Trump Lawyers: New York Tax Return Law No Longer Applies Since He’s Not President

April 13, 2021 Updated: April 13, 2021

Lawyers for former President Donald Trump told a judge on Monday that a New York law does not apply to the Republican because he is no longer president.

“While the TRUST Act is not the clearest statute, the best reading is that it does not apply to former Presidents,” the attorneys wrote in a filing.

The law in question, which was enacted in 2019, lets the state share tax return information with congressional committees.

Legislators who sponsored the bill said it was inspired by the Trump administration’s refusal to hand over Trump’s tax returns. House Ways and Means Chairman Richard Neal (D-Mass.) sought Trump’s tax returns that year but was turned down, triggering a lawsuit.

The Treasury Department later found that then-Secretary Steven Mnuchin acted properly in his refusal.

In the new filing, Trump’s lawyers said the House committee is still pursuing Trump’s tax returns even though he left office on Jan. 20.

“The committee is still pursuing plaintiff’s financial information, the committee won’t concede that the Trust Act is limited to current presidents, the committee won’t promise not to invoke the Trust Act against plaintiff, and the committee won’t agree to give plaintiff advance notice before it invokes the Trust Act,” it stated.

Lawyers for the committee told U.S. District Judge Carl J. Nichols in their own filing that was submitted at the same time that it has no plans to proceed in the matter.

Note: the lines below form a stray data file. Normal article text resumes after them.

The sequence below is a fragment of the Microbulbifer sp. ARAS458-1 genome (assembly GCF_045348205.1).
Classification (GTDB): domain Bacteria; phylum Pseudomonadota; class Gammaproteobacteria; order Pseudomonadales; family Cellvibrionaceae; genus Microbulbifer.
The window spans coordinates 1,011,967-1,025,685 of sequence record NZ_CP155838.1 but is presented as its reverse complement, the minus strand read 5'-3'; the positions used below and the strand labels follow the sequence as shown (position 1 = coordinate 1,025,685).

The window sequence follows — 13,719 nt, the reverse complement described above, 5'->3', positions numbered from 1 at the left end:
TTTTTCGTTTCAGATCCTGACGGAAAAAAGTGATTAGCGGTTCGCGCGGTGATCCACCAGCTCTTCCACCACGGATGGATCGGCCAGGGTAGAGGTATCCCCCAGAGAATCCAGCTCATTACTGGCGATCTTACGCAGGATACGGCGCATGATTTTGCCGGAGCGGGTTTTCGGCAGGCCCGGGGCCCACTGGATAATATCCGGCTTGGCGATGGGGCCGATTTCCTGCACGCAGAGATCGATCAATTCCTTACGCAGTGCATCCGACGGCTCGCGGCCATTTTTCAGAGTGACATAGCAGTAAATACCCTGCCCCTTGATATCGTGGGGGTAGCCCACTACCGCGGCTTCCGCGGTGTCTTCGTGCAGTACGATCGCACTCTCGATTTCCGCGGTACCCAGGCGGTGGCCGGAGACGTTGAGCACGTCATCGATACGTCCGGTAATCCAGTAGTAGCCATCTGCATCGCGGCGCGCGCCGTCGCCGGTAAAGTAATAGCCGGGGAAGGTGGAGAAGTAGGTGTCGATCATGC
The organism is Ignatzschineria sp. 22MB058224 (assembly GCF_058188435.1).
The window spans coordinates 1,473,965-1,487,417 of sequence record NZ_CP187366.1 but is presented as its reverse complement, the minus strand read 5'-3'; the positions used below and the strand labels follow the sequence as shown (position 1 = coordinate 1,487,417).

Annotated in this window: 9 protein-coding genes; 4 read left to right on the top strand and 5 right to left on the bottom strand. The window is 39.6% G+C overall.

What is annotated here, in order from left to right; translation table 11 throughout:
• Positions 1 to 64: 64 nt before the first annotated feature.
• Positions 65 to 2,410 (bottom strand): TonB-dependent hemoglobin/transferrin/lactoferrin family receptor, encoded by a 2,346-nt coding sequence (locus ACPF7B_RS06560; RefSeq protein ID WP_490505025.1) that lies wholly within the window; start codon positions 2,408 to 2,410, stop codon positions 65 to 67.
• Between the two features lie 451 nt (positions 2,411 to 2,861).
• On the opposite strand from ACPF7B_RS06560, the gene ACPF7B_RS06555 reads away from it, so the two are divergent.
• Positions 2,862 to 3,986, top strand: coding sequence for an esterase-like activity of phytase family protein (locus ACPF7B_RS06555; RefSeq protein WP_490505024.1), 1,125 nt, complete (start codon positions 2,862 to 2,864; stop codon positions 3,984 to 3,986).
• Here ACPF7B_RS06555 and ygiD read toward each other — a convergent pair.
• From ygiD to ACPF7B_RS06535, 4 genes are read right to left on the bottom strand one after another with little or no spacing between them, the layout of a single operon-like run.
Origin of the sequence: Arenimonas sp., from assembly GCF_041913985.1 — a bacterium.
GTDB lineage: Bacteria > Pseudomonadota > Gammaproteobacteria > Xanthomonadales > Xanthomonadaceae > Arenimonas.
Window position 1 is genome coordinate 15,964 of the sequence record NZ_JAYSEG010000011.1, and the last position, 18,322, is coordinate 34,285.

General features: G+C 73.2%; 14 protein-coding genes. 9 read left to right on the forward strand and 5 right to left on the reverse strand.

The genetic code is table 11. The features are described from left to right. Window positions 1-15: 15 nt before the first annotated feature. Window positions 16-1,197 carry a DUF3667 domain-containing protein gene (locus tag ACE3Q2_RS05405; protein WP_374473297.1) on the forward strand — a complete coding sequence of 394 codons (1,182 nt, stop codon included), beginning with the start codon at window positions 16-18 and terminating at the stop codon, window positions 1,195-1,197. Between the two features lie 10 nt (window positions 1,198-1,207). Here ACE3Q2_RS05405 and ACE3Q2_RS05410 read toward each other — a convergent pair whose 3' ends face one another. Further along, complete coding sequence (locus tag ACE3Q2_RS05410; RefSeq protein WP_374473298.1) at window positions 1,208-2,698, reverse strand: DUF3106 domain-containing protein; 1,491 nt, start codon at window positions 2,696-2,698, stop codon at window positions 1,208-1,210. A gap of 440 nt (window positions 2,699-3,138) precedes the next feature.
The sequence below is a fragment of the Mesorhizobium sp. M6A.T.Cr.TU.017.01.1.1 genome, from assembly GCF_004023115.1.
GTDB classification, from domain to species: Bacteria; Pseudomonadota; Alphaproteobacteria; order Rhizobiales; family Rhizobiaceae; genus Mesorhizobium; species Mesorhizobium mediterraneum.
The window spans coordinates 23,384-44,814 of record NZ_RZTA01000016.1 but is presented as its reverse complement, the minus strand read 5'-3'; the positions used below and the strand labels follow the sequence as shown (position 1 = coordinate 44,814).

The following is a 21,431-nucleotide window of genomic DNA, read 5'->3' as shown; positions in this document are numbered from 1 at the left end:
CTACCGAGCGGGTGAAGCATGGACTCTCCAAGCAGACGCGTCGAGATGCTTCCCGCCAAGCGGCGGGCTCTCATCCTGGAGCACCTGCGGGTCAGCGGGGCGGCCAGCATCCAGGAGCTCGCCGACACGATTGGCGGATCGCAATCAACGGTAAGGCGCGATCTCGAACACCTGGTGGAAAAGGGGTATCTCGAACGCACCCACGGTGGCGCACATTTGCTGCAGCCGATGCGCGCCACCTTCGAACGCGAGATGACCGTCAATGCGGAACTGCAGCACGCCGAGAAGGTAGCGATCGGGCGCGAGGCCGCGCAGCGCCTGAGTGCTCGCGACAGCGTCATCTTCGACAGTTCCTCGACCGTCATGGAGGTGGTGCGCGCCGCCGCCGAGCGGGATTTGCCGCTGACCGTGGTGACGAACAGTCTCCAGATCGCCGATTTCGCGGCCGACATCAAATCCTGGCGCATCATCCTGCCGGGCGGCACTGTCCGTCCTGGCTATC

“At no point has the Chairman or the Committee taken any action with regard to the relevant New York state statute. Indeed, the Chairman and the Committee have taken no action at all with regard to the New York state statute or plaintiff Donald J. Trump’s New York state tax returns, nor threatened to take any such action,” they wrote.

Trump brought the lawsuit in the case in July 2019, asking the court to declare that the committee lacked a legitimate legislative purpose for obtaining his information, to declare that the TRUST Act violates the First Amendment, and to issue a permanent injunction against the state’s attorney general from enforcing the law.

Trump has several ongoing legal battles concerning his taxes. Earlier this year, the Supreme Court allowed an accounting firm to deliver his returns to prosecutors in New York as they investigate him for undisclosed wrongdoing. In a third case, the parties will appear in June as a separate House committee seeks Trump’s records.

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